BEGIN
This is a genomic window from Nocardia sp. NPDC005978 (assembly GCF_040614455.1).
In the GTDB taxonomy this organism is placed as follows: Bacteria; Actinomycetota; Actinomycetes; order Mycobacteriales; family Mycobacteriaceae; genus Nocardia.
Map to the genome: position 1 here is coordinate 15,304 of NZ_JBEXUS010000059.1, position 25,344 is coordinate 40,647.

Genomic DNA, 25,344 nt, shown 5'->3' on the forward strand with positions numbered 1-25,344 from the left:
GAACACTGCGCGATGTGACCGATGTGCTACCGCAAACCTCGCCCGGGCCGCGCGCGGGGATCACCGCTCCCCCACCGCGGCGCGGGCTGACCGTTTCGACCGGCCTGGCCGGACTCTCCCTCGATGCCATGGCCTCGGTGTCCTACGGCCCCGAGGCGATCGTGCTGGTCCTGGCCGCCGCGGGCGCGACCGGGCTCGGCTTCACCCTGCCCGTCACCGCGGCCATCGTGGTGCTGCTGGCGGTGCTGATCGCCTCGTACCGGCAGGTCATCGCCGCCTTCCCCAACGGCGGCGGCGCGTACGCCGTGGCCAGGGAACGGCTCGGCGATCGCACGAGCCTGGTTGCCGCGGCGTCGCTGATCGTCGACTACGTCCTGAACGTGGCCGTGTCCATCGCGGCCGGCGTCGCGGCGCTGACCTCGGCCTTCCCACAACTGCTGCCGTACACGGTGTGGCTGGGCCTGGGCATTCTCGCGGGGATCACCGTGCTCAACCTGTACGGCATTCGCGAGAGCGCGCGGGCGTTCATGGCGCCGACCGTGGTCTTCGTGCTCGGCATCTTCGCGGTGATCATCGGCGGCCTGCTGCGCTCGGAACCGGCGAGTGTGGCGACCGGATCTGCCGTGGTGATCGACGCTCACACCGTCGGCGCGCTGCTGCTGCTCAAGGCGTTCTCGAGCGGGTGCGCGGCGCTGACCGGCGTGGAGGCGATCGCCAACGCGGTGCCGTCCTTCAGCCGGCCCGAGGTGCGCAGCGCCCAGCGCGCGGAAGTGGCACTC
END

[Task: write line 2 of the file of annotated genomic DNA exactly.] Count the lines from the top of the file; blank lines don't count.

In the GTDB taxonomy this organism is placed as follows: Bacteria; Actinomycetota; Actinomycetes; order Mycobacteriales; family Mycobacteriaceae; genus Nocardia.